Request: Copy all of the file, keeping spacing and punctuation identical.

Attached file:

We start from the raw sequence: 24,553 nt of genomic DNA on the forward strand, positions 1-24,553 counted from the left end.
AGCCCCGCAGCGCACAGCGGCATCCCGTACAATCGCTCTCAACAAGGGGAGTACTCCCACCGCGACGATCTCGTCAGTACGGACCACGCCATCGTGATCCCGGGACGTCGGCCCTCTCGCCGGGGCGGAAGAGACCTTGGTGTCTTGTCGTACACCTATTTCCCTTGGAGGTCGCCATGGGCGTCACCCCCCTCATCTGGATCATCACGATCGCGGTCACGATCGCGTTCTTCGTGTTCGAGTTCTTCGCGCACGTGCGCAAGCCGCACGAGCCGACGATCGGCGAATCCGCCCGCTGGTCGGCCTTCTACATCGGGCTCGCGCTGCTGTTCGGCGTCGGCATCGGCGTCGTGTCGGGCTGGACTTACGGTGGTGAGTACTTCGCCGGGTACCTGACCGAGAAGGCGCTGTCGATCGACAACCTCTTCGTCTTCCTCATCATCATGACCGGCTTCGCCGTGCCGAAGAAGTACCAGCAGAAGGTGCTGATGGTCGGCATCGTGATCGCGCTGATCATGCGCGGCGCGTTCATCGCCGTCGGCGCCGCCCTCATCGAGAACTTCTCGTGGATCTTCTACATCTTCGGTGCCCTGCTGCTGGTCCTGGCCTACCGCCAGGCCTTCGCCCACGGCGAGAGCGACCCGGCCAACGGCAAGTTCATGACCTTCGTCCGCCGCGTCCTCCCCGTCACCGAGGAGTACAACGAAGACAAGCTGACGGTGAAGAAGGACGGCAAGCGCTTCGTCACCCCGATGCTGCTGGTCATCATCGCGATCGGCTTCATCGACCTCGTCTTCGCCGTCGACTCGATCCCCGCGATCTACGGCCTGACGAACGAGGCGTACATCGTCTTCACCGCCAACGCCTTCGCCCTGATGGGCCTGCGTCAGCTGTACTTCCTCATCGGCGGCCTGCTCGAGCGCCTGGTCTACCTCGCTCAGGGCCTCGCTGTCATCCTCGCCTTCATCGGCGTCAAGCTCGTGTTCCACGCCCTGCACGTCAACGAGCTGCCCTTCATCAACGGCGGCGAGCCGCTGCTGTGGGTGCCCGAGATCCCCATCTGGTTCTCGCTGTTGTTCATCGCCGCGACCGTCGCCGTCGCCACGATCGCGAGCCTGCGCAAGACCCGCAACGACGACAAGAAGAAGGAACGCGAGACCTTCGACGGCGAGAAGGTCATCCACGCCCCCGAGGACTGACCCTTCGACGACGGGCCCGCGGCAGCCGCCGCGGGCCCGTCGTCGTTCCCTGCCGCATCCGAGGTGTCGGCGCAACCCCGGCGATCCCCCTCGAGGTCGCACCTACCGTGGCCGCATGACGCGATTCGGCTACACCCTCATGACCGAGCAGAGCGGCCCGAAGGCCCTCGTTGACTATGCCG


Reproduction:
We start from the raw sequence: 24,553 nt of genomic DNA on the forward strand, positions 1-24,553 counted from the left end.
AGCCCCGCAGCGCACAGCGGCATCCCGTACAATCGCTCTCAACAAGGGGAGTACTCCCACCGCGACGATCTCGTCAGTACGGACCACGCCATCGTGATCCCGGGACGTCGGCCCTCTCGCCGGGGCGGAAGAGACCTTGGTGTCTTGTCGTACACCTATTTCCCTTGGAGGTCGCCATGGGCGTCACCCCCCTCATCTGGATCATCACGATCGCGGTCACGATCGCGTTCTTCGTGTTCGAGTTCTTCGCGCACGTGCGCAAGCCGCACGAGCCGACGATCGGCGAATCCGCCCGCTGGTCGGCCTTCTACATCGGGCTCGCGCTGCTGTTCGGCGTCGGCATCGGCGTCGTGTCGGGCTGGACTTACGGTGGTGAGTACTTCGCCGGGTACCTGACCGAGAAGGCGCTGTCGATCGACAACCTCTTCGTCTTCCTCATCATCATGACCGGCTTCGCCGTGCCGAAGAAGTACCAGCAGAAGGTGCTGATGGTCGGCATCGTGATCGCGCTGATCATGCGCGGCGCGTTCATCGCCGTCGGCGCCGCCCTCATCGAGAACTTCTCGTGGATCTTCTACATCTTCGGTGCCCTGCTGCTGGTCCTGGCCTACCGCCAGGCCTTCGCCCACGGCGAGAGCGACCCGGCCAACGGCAAGTTCATGACCTTCGTCCGCCGCGTCCTCCCCGTCACCGAGGAGTACAACGAAGACAAGCTGACGGTGAAGAAGGACGGCAAGCGCTTCGTCACCCCGATGCTGCTGGTCATCATCGCGATCGGCTTCATCGACCTCGTCTTCGCCGTCGACTCGATCCCCGCGATCTACGGCCTGACGAACGAGGCGTACATCGTCTTCACCGCCAACGCCTTCGCCCTGATGGGCCTGCGTCAGCTGTACTTCCTCATCGGCGGCCTGCTCGAGCGCCTGGTCTACCTCGCTCAGGGCCTCGCTGTCATCCTCGCCTTCATCGGCGTCAAGCTCGTGTTCCACGCCCTGCACGTCAACGAGCTGCCCTTCATCAACGGCGGCGAGCCGCTGCTGTGGGTGCCCGAGATCCCCATCTGGTTCTCGCTGTTGTTCATCGCCGCGACCGTCGCCGTCGCCACGATCGCGAGCCTGCGCAAGACCCGCAACGACGACAAGAAGAAGGAACGCGAGACCTTCGACGGCGAGAAGGTCATCCACGCCCCCGAGGACTGACCCTTCGACGACGGGCCCGCGGCAGCCGCCGCGGGCCCGTCGTCGTTCCCTGCCGCATCCGAGGTGTCGGCGCAACCCCGGCGATCCCCCTCGAGGTCGCACCTACCGTGGCCGCATGACGCGATTCGGCTACACCCTCATGACCGAGCAGAGCGGCCCGAAGGCCCTCGTTGACTATGCCG